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Cool and Warm Hair Colors

Hair Color and Skin Tone
 
One of the biggest and most common mistakes made when it comes to hair color choices is failure to understand one’s own skin tone and the way it responds to hair color. In decades past women would have “color analysis” and be classified in “seasons”. In recent years the ideal has been the use of metals – namely silver and gold – to test for and denote a person’s color palette. These classifications of silver and gold directly correspond to cool and warm palettes respectively. The use of the silver/gold determiner came about because cool and warm color palettes could be easily qualified using pieces of silver and gold jewelry. Simply lay two pieces of metal jewelry against the skin – one silver and one gold – and the metal that appears brightest against the skin indicates the person’s color profile.
 
Cool palettes are generally pale of skin with little in the way of pink or bronzing to the skin. Natural hair colors for cool palettes tend toward ash-based shades and coal black all the way up to platinum blonde. Eye color is often icy-blue, green, violet or gray, with occasionally a pale brown tossed into the mix.
 
Warm palettes are usually ruddy and/or bronzed in complexion, and even when fair-skinned have a pink tone to the skin. The hair colors that tend to occur more naturally among warm palettes are chocolate browns, rich auburns, reds, and even on up to strawberry and golden blondes. The eye colors for the warm tones tend to be hazel, and the many shades of brown, and occasionally gray.
 
Choosing Haircolor…
 
When an individual wants a change in his or her hair color, it’s important that he or she chooses the right color as a replacement. If the skin tone is warm, such as shows off gold metals best, you want to choose a haircolor from the same color palette. To be sure of this, you need to check for the base color of the haircolor formulas you want to use. If you are buying your color from the beauty supply store (where you need to buy the color and separate developer) the bottle will typically tell you what the base color is for a given shade.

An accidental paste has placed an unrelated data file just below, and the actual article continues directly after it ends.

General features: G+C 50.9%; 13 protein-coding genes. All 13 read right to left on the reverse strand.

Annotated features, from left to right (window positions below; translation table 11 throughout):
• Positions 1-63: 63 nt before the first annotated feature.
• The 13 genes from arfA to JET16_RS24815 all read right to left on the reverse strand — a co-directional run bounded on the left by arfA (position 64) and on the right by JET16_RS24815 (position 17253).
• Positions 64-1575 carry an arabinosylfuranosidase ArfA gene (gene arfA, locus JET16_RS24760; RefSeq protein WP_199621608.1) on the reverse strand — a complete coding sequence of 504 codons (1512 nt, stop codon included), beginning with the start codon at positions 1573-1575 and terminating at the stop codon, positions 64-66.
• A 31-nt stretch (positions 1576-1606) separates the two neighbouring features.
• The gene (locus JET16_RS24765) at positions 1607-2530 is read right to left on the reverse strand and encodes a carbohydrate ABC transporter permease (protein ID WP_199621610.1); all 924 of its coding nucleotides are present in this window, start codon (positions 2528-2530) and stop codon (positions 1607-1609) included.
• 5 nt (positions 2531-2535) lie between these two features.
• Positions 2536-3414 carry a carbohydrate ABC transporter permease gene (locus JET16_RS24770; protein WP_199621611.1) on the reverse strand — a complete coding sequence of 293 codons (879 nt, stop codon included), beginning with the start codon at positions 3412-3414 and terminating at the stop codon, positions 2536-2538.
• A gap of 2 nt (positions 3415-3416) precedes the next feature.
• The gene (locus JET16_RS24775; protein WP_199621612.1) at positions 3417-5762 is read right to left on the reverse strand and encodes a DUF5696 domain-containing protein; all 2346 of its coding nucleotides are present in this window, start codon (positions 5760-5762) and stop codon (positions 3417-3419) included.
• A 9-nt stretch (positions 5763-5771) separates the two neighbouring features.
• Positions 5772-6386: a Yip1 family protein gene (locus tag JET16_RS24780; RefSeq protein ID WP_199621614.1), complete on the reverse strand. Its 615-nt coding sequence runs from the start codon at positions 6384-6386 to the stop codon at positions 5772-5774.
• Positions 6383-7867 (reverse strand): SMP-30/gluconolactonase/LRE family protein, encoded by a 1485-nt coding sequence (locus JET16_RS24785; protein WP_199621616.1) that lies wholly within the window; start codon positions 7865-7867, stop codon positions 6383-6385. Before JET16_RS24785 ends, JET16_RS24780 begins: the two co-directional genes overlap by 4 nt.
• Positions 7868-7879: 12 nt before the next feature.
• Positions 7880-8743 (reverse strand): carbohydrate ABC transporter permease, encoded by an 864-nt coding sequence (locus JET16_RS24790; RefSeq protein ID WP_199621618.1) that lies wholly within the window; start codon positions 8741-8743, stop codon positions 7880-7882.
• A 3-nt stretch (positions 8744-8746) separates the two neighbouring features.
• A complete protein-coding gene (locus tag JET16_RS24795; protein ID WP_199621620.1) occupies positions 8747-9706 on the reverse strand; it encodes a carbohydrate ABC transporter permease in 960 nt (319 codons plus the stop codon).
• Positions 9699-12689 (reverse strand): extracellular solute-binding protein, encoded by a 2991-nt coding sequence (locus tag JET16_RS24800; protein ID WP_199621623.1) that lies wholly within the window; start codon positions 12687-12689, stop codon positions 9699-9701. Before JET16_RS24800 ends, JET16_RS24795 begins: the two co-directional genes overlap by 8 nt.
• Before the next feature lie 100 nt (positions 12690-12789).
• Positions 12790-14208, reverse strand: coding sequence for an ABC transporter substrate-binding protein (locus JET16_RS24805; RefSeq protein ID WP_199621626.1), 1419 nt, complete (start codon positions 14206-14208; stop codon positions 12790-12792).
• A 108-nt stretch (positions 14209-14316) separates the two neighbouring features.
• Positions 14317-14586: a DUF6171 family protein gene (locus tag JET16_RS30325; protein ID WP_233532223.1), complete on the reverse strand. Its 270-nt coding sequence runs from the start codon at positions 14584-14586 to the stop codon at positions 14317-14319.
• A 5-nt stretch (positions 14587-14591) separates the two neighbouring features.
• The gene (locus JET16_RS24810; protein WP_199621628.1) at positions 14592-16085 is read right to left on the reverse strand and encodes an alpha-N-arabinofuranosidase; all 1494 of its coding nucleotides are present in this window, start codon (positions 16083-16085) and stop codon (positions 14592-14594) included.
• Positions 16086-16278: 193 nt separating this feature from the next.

warm hair colors {Note: If you purchase your haircolor from a prepackaged kit at a drugstore or supermarket, you may need to check the manufacturer’s website to view color charts that will show the base colors and palettes for the shades offered in the product you wish to use. A little investigation can help you avoid unfortunate results and ensure that your new color looks its very best.}
 
The warm base colors are typically red, orange, and yellow (gold) or combinations of these. Combining the base color with the lightness levels ranging from 1 to 10 gives a full spectrum of warm shades of color, and provides nearly all the options you might want. Such color names as dark chocolate brown, auburn, copper, sunset, bronze, golden all indicate warm tones.
 
cool hair colors If the individual has a cool skin tone – his or her skin shows off silver metals best – then a cool color palette is called for. The base colors in the cool palette are violet, blue, and green (which may also be called drab or ash) and may be a combination of these base colors. Many cool colors will include identifying keywords, which may be as simple as “cool”, or may include words like ash, bright, or blue.
 
Why It’s Important:
 
Some people have asked me why they have to worry about the color palettes at all, since the purpose of haircolor is to change the natural color to the desired color. There are actually two major reasons to select from the proper color palette: potential color conflicts with skin tone, and potential negative color results.
 
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